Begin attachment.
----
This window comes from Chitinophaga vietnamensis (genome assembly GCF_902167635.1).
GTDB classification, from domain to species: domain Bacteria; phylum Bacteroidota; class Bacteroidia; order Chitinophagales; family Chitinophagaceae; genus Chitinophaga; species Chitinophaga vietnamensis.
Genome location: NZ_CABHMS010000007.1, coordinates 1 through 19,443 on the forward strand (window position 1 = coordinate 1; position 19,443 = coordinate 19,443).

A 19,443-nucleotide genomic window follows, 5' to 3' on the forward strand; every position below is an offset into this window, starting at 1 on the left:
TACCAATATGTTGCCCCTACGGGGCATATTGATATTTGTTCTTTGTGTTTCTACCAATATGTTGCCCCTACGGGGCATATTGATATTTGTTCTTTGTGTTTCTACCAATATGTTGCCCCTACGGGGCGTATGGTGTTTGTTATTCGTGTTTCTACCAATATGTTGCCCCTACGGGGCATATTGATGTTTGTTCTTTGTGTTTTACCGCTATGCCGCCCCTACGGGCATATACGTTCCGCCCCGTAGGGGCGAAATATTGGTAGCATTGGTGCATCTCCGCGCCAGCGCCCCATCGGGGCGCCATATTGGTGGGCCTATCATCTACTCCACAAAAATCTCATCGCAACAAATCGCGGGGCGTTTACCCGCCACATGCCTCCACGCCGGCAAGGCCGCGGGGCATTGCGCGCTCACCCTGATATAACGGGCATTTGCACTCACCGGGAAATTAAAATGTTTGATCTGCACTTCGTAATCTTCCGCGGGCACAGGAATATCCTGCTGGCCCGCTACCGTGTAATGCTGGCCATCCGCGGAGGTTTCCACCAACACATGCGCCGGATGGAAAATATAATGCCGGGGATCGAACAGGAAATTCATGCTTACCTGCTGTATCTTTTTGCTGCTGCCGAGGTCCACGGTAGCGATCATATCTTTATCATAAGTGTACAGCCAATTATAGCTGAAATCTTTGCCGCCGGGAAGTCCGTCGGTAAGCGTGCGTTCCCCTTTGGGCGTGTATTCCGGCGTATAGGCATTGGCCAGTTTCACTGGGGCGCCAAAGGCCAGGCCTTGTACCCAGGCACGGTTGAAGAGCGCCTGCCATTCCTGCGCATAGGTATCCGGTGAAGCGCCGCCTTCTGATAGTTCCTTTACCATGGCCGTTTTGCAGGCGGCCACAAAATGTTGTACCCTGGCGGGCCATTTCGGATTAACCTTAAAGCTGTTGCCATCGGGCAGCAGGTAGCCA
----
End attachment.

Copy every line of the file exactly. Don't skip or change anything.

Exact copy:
This window comes from Chitinophaga vietnamensis (genome assembly GCF_902167635.1).
GTDB classification, from domain to species: domain Bacteria; phylum Bacteroidota; class Bacteroidia; order Chitinophagales; family Chitinophagaceae; genus Chitinophaga; species Chitinophaga vietnamensis.
Genome location: NZ_CABHMS010000007.1, coordinates 1 through 19,443 on the forward strand (window position 1 = coordinate 1; position 19,443 = coordinate 19,443).

A 19,443-nucleotide genomic window follows, 5' to 3' on the forward strand; every position below is an offset into this window, starting at 1 on the left:
TACCAATATGTTGCCCCTACGGGGCATATTGATATTTGTTCTTTGTGTTTCTACCAATATGTTGCCCCTACGGGGCATATTGATATTTGTTCTTTGTGTTTCTACCAATATGTTGCCCCTACGGGGCGTATGGTGTTTGTTATTCGTGTTTCTACCAATATGTTGCCCCTACGGGGCATATTGATGTTTGTTCTTTGTGTTTTACCGCTATGCCGCCCCTACGGGCATATACGTTCCGCCCCGTAGGGGCGAAATATTGGTAGCATTGGTGCATCTCCGCGCCAGCGCCCCATCGGGGCGCCATATTGGTGGGCCTATCATCTACTCCACAAAAATCTCATCGCAACAAATCGCGGGGCGTTTACCCGCCACATGCCTCCACGCCGGCAAGGCCGCGGGGCATTGCGCGCTCACCCTGATATAACGGGCATTTGCACTCACCGGGAAATTAAAATGTTTGATCTGCACTTCGTAATCTTCCGCGGGCACAGGAATATCCTGCTGGCCCGCTACCGTGTAATGCTGGCCATCCGCGGAGGTTTCCACCAACACATGCGCCGGATGGAAAATATAATGCCGGGGATCGAACAGGAAATTCATGCTTACCTGCTGTATCTTTTTGCTGCTGCCGAGGTCCACGGTAGCGATCATATCTTTATCATAAGTGTACAGCCAATTATAGCTGAAATCTTTGCCGCCGGGAAGTCCGTCGGTAAGCGTGCGTTCCCCTTTGGGCGTGTATTCCGGCGTATAGGCATTGGCCAGTTTCACTGGGGCGCCAAAGGCCAGGCCTTGTACCCAGGCACGGTTGAAGAGCGCCTGCCATTCCTGCGCATAGGTATCCGGTGAAGCGCCGCCTTCTGATAGTTCCTTTACCATGGCCGTTTTGCAGGCGGCCACAAAATGTTGTACCCTGGCGGGCCATTTCGGATTAACCTTAAAGCTGTTGCCATCGGGCAGCAGGTAGCCA